1. Jules Black says:

    What’s this – no…I don’t believe it. Salt?? How amazing!
    I graduated in 1964, and back then we were already taught about NaCl and the ætiology of hypertension.
    As an obstetrician I have always followed the principle of dietary salt restriction in pregnancy in the presence of excess weight gain. I enjoyed a very low incidence of at minimum severe hypertensive disease of pregnancy (HDP) and of lesser grades too. Only yesterday I saw a medical headline about a marked increase in stroke cases in USA in pregnancy. I haven’t seen any details yet, but I bet it is in association with HDP. Doing rural locums in four states in Australia for over 5 years now, I note a lack of appreciation of the significance of blood pressure in pregnancy among GPs and midwives alike. Like handwashing, we need to revisit tried & tested fundamentals.

  2. Robert Loblay says:

    The taste for salt develops early in life. Are the population health afficionados going to suggest banning the quintessential Australian yeast extract that we all grew up on? I don’t think so! I’m all for having smaller holes in the salt shakers in fast food outlets, but as for sprinkling less on my own home-cooked meals, count me out. Now that we have entered the age of nutrigenomics and personalised medicine I look forward to the day I can accurately quantify my personal genetic risk with an inexpensive home testing kit. Then I’ll decide whether I would rather forsake the salt grinder or simply take the pills and eat whatever…

  3. vicki says:

    I have been in GP for over 50 years and we seem in that time to have made no progress in the salt content in food specially in young children and snack foods. The salt content is hugs in many of these items and recently one or two low salt items have been withdrawn from the supermarket shelves. Until salt is seen across the whole community as the danger it is there seems no hope of progress.

  4. Andrew Jamieson says:

    As a 65 year old athlete with a normal BP of 100-110/60-70
    I have to add salt to my food continuously otherwise I suffer postural hypotension. Also I have had to advise post bariatric surgery patients to take salt tablets intermittently to avoid hypotension so it is important to direct anti-salt campaigns to those at risk and not everyone.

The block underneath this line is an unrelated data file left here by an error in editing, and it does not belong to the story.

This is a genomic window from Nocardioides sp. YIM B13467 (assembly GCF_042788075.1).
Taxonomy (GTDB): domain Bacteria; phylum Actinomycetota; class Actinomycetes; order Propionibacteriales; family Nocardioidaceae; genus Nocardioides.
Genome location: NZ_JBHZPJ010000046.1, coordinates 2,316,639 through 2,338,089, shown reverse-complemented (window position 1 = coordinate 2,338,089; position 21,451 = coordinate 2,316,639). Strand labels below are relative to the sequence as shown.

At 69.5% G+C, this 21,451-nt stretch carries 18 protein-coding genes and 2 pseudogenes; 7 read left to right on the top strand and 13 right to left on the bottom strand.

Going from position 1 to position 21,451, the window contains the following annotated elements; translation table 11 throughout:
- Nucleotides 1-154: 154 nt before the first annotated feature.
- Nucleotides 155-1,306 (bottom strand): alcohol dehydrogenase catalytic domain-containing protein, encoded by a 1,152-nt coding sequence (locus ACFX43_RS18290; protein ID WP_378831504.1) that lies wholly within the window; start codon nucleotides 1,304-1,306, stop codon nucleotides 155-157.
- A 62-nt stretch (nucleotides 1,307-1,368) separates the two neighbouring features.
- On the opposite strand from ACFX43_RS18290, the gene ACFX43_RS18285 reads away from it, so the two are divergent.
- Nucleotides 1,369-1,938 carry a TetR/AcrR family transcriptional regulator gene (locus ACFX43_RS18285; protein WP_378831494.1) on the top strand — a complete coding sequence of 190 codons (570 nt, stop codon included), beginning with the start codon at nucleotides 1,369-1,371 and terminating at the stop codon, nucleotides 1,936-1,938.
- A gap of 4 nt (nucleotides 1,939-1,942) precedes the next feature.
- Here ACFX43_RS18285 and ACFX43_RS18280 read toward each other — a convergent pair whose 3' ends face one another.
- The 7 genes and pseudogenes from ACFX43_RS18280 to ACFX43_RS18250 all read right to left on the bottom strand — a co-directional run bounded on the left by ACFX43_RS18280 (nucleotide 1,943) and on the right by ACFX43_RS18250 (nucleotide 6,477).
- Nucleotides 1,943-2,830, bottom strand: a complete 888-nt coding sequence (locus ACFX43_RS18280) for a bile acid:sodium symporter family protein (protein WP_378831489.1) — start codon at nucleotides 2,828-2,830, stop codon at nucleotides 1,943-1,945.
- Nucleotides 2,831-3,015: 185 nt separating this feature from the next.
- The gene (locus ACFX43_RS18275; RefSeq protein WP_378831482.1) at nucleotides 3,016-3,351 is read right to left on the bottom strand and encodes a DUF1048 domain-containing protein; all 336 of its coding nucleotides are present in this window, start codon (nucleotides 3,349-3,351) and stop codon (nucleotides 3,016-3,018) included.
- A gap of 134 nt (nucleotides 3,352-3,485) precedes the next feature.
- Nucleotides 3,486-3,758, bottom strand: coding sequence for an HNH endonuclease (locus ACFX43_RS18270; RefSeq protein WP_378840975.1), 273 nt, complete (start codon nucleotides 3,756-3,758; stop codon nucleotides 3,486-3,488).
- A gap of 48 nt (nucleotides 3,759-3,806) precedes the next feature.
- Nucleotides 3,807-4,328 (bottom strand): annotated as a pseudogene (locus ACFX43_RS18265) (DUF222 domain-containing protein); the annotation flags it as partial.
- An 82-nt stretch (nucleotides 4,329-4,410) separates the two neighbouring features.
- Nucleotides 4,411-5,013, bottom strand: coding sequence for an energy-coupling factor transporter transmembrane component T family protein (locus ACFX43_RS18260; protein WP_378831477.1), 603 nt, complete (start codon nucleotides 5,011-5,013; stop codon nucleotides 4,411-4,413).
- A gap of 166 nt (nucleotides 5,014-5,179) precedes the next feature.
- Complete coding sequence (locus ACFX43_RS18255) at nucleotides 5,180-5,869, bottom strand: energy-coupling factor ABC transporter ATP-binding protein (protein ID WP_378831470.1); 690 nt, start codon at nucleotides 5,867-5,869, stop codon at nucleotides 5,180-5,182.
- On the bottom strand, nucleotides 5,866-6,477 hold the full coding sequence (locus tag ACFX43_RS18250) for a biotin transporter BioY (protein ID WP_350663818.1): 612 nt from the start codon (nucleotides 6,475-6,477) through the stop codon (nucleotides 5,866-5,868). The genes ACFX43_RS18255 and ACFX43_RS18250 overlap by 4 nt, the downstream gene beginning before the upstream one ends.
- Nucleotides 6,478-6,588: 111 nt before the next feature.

The same applies to the strident anti-sugar campaigns – fine for the diabetics and the obese – not helpful to those needing the calories for exercise and perhaps the anti-alcohol camaigns.

  5. RayT says:

    I’m perhaps fortunate to be working in a field where I don’t have to tell people what to do about their salt intake, because I’ve never been totally convinced by the “Salt is bad for you!” lobby, any more than I was by all those Cardiologists I knew back in the 1980s who wouldn’t let their wives use eggs in their cooking because of their Cholesterol content, and remarked on how good my part-French wife’s cooking was..

    I tend to disturb people by adding salt to my food, but my BP is 125/80 and I am in my late 60s.
    I suspect there are those for whom salt intake matters and those for whom it doesn’t.
    Perhaps that needs looking at.

    I’m also mindful of the suggestions that Vitamin D deficiency is becoming more common as the “Avoid the Sun!” lobby marches on.

  6. Dr Joe says:

    The Cochrane collaboration has shown that salt is not that big a deal. Lowering intake may reduce BP but does not affect mortality. The zealots are now seeking to discredit Cochrane as it dares to publish evidence which contradicts views held with religious fervor.
    The only behavior “bordering on negligence” I can see is that of public health “experts” who are all preach but no responsibility.

  7. JD says:

    It’s not as clear cut as the low-salt enthusiasts would have us believe.
    For something which should have such a dramatic effect on vascular morbidity and mortality, it has been proven difficult to show any benefit in studies, unless the data are combined in a meta-analysis. Prof Neale dismisses the JAMA study (JAMA 2011; 305: 1777-1785) which used 24h urine sodium to estimate intake because it wasn’t randomised. Yet, he needs to explain the apparent harm to high-risk patients on “low salt” diets – rather than claim it was a methodological aberration.
    It’s time for a proper large-scale RCT, using “hard” end-points (mortality and CV events) not surrogate end-points (eg, short-term change in BP).